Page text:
Caregiver Stress – A Growing Health Concern

 In Senior Care

Caregiver Stress – A Growing Health Concern

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hroughout rural and urban America people are providing care for family members with chronic health conditions, physical disabilities and memory impairment. According to a Department of Health and Human Services study on Women’s Health in 2102, an estimated 44 million Americans (21% of the adult population) provide unpaid care to an elderly or disabled person 18 years or older. These family members or “informal caregivers” provide 80% of all long term care in the United States. Care can include housekeeping tasks, meal preparation, shopping, medication assistance, bathing and all aspects of support and safety. Family caregivers may themselves be elderly, middle aged, employed outside of the home or of any other age and situation. Many are also raising children and even grandchildren in addition to providing care for a dependent family member.

Multiple factors contribute to the decision by families to receive and provide care at home. People in need of care usually prefer to be at home. The ability to experience the joys of relationship with those they look after is often the primary reason they care for their family members. Family members can benefit tremendously in terms of intergenerational life and support. It is important to recognize that there can also be risks to the primary caregiver as well as the family.

Caregiver stress, defined as emotional and physical reaction(s), to the demands of care giving is a real and growing health concern. Caregivers are at risk for multiple symptoms: fatigue, inability to concentrate, mood swings, withdrawal, poor diet and physical illness or injury, as a result of expending so many hours every day caring for others. Sometimes the time spent by the caregiver is perceived by other family members as taking away from their needs. Family dynamics can be challenged at all levels.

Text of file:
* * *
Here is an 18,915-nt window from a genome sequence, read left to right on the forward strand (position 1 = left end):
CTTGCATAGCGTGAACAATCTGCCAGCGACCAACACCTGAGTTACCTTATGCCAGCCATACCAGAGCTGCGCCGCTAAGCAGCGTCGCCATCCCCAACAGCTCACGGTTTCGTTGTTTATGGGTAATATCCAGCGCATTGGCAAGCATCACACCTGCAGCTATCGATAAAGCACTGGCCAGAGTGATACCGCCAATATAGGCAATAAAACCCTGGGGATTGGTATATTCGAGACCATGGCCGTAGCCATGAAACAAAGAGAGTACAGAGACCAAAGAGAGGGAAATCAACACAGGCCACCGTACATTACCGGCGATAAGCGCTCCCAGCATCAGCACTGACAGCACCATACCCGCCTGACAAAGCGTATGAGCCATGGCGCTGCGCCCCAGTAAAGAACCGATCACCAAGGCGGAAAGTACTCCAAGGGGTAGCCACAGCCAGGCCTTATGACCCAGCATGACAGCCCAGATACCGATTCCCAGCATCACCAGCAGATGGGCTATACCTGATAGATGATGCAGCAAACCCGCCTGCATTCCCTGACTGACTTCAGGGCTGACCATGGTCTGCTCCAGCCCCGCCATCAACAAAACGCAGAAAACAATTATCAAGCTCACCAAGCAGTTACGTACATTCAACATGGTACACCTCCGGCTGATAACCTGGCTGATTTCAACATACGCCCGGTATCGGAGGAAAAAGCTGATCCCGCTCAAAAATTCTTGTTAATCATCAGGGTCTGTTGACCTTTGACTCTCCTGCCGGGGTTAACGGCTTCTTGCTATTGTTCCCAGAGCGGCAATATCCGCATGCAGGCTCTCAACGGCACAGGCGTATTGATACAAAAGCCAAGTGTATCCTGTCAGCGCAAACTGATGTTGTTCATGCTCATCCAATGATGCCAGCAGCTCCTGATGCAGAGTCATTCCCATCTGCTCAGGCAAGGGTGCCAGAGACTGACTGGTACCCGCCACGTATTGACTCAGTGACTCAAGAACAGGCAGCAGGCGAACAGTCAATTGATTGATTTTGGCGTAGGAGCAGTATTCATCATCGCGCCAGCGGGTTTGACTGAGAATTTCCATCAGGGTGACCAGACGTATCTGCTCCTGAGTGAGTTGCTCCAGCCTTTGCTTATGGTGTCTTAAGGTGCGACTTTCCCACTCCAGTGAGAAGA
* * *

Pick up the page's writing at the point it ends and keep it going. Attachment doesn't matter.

Committing to provide care for a loved one can be an extremely rewarding endeavor. Caregivers can enjoy the rewards, while managing the challenges in part by learning to recognize caregiver stress and taking the necessary action to care for their own health. Healthy caregivers exercise regularly, eat a balanced diet, rest whenever possible, take breaks away, and maintain relationships with friends and family. Millions of others are providing care and it is “O.K.” to talk about the challenges and ask for help.

In our rural setting churches, volunteer groups, state programs and hired caregivers are willing to provide relief. Care facilities offer “respite” services which can provide short term care, up to 30 days, for an individual while the caregiver takes some badly needed time off. Sometimes the best decision for all involved is to move into a residential care setting so the day to day needs of the individual can be met by trained staff and nurses enabling the family members to be in a relationship focussed more on sharing with their loved one. Utilize the support systems available to help you provide care for your loved one and yourselves as you give of yourselves in such a beautiful way.

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